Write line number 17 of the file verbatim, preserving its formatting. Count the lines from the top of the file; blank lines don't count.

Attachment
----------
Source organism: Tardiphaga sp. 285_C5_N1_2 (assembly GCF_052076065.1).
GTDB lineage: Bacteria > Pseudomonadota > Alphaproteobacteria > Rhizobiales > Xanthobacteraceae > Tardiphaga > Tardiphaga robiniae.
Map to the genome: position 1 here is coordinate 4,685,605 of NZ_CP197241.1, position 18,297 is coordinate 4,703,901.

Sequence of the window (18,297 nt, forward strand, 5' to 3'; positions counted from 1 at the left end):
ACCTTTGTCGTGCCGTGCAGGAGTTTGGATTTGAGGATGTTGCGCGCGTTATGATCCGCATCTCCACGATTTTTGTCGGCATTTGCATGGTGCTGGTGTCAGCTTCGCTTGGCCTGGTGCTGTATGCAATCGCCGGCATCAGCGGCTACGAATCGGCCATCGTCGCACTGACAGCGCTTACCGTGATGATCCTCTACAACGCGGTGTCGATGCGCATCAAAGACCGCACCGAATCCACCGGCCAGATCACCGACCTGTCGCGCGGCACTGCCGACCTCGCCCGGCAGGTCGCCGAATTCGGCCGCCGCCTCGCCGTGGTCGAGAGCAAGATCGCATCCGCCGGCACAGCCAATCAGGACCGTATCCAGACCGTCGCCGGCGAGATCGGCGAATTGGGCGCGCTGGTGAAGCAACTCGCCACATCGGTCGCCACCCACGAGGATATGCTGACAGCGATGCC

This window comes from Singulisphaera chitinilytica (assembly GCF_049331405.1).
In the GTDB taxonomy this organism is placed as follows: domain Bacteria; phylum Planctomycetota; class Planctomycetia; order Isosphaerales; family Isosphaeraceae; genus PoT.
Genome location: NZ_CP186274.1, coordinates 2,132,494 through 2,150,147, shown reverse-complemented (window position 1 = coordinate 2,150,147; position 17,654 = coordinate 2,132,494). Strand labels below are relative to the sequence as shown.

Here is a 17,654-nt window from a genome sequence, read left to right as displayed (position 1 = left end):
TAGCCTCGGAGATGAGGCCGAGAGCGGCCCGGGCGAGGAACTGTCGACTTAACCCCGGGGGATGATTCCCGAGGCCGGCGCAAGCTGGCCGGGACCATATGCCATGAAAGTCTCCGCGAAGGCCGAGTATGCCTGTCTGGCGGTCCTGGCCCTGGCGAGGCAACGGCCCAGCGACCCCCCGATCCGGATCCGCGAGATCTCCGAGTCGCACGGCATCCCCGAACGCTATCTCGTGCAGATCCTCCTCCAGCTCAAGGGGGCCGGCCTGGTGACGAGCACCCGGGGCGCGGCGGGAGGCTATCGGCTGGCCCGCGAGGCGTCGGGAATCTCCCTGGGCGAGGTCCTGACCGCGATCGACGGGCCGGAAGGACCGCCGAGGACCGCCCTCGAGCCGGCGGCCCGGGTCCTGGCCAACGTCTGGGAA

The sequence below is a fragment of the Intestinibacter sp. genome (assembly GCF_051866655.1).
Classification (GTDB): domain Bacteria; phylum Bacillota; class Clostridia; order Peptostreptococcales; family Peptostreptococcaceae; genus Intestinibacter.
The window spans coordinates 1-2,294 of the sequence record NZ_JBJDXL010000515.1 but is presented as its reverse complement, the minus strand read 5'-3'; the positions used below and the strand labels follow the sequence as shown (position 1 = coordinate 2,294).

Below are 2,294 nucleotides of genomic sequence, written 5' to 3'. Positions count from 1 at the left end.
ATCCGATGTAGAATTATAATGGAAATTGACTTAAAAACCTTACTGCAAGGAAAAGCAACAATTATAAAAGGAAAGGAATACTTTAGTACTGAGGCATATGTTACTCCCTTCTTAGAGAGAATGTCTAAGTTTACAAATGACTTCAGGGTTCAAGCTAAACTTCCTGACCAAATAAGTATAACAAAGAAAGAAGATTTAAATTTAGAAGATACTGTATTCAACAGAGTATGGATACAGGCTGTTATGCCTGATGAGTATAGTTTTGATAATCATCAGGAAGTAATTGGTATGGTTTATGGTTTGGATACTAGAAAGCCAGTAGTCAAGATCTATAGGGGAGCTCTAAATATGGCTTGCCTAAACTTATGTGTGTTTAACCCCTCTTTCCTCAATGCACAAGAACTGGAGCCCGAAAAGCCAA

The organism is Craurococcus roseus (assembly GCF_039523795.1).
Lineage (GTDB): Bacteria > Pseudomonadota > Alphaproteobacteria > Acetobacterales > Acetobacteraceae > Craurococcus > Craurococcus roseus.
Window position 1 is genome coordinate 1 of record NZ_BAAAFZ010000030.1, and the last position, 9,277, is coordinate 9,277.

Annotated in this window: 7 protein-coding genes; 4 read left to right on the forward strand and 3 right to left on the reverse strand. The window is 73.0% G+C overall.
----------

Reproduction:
Lineage (GTDB): Bacteria > Pseudomonadota > Alphaproteobacteria > Acetobacterales > Acetobacteraceae > Craurococcus > Craurococcus roseus.